has been matched to box Hughte Me
hegan, of Australia, in London, on
Harvard is to dron Dartmouth from
her 1913 football schedule. The pow
ers that be in Harvard football be
lieve that the big Green team did not
play a sportsmanlike exhibition last
fall at the Stadium. Brown will be
moved from her usual settimr. the lust
isaturday in October, to November 15,
the date usually assigned to Dart
mouth, the last contest prior to the
annual game witj. Yale.
Arlie Latham, former coach of the
Giants, is said to be pining for a job
as target for pop bottles. The Certral
league has signed its last "umps."
His job with the Phillies sewed, man.
' ager Dooin is again appearing before
the footlights. He will endeavor to
! amuse the public for another five
But five Cleveland players who went
, on ine spring training trip last season
: are to be found among the 17 going
this year. None of the five got on as
; a regular last year.
Kid Coffev. the Pittsbursr feather
weight, has been matched to tackle
Tommy Moore, of Chicago, In a 10
round bout at Depere, Wis., on Febru
Harvard's baseball nine has 30 games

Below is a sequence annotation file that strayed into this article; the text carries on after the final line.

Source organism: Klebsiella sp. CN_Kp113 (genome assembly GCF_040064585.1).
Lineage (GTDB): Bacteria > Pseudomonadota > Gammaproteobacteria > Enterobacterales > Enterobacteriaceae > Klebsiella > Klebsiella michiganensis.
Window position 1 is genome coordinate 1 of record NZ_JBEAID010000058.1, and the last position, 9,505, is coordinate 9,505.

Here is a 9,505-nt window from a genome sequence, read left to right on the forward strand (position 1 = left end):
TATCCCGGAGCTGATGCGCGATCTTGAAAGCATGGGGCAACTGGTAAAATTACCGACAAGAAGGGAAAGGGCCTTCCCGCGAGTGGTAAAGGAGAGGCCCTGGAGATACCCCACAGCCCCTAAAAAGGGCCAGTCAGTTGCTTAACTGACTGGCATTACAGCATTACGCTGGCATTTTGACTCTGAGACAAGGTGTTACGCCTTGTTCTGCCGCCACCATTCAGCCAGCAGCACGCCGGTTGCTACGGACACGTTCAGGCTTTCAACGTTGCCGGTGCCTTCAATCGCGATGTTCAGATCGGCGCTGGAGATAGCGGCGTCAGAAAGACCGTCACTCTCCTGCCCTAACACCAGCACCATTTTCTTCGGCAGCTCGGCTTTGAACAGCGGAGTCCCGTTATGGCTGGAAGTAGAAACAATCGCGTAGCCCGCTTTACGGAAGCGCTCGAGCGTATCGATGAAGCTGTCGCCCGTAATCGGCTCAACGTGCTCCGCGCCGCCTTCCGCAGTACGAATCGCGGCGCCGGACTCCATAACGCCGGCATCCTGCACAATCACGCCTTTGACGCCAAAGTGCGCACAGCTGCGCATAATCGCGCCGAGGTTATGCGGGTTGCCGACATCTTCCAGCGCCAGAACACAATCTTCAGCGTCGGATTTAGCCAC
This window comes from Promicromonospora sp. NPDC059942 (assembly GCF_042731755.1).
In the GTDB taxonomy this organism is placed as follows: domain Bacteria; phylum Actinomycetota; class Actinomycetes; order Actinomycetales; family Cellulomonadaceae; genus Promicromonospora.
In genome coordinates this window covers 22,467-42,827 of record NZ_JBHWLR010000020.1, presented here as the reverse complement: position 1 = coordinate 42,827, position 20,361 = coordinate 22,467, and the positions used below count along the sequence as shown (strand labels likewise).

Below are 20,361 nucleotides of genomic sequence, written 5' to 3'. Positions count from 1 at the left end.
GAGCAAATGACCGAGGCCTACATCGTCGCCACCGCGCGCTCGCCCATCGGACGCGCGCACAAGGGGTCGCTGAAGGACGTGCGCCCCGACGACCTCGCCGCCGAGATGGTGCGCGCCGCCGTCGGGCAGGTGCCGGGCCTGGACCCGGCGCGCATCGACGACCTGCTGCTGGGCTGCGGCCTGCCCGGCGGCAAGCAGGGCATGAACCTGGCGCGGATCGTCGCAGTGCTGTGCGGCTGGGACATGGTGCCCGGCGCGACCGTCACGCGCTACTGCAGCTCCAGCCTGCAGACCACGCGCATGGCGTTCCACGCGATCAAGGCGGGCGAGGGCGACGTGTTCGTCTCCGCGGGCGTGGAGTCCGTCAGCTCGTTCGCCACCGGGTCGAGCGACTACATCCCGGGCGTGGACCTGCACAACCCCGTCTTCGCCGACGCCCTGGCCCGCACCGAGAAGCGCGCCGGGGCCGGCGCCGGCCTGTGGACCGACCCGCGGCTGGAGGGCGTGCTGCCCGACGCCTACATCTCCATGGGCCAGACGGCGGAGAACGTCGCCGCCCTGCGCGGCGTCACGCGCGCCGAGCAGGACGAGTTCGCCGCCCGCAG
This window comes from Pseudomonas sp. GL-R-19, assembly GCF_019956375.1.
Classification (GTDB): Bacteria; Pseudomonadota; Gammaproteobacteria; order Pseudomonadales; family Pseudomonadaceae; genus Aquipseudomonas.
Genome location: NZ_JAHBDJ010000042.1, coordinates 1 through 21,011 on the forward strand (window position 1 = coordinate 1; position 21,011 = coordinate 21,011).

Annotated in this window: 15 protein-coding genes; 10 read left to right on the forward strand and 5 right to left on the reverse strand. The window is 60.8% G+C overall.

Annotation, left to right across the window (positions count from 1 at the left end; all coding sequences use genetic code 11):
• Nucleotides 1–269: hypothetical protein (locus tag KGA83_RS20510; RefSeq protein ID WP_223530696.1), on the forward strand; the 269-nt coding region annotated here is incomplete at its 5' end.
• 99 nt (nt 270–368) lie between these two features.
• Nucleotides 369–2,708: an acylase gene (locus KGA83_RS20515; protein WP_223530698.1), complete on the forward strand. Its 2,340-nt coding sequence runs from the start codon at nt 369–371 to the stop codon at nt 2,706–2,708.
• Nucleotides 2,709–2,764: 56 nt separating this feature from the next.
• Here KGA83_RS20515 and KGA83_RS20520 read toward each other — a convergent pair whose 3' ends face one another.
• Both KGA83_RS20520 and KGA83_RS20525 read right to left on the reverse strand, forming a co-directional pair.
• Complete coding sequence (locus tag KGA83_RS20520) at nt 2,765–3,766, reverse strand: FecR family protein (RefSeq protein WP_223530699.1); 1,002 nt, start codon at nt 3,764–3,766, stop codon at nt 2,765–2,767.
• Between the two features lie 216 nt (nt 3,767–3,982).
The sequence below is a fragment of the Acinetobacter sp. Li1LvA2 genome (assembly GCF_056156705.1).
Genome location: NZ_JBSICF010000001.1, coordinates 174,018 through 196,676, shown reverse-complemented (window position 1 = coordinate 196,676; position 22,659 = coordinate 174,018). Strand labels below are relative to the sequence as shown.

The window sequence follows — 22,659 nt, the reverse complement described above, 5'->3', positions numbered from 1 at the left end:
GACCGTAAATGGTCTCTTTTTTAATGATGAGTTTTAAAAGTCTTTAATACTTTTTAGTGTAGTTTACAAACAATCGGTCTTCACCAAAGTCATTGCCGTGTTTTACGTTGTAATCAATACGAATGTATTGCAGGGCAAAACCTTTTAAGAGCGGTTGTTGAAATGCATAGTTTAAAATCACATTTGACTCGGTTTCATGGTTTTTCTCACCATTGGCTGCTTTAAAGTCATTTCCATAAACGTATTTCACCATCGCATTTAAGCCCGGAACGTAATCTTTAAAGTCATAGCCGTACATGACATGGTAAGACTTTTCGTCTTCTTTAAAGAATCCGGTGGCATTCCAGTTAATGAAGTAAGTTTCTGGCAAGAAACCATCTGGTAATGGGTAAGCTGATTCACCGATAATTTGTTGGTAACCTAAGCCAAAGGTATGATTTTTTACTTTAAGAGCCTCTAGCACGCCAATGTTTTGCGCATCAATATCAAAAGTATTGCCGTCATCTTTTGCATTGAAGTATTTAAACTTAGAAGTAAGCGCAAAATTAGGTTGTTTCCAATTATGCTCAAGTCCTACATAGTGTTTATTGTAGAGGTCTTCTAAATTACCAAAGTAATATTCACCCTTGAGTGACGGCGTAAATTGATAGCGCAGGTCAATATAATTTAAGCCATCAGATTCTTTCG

on this year's schedule. The Crimson
will open against the world's cham
pions, the Boston Americans, at Bos
ton, on April S. On the southern trip.
Harvard will plav Annapolis, Johns
Hopkins. Georgetown and the Balti
more team of the International league.
The games with Yale, as usual, close
It is reported that manager McGraw
signed James Thorpe for his team with
the sole Dumose of comnleHnc tho ftrat
redskin battery in the history of base
hall. If he should develon into a ble
league niteher he will Vioa "rkip
I Myers for a bt ttery mate. The salary
to be paid Thorpe has not been given
J out. but it is thought to be greater
than $4500. which was the amount of
fered by the Cincinnati Reds.
! The New York state boxing and
''thietic commission has informed the
officials of the Washington Athletic
club at Brooklyn that they will not
I be permitted to hold nnv mn.ro KTinn.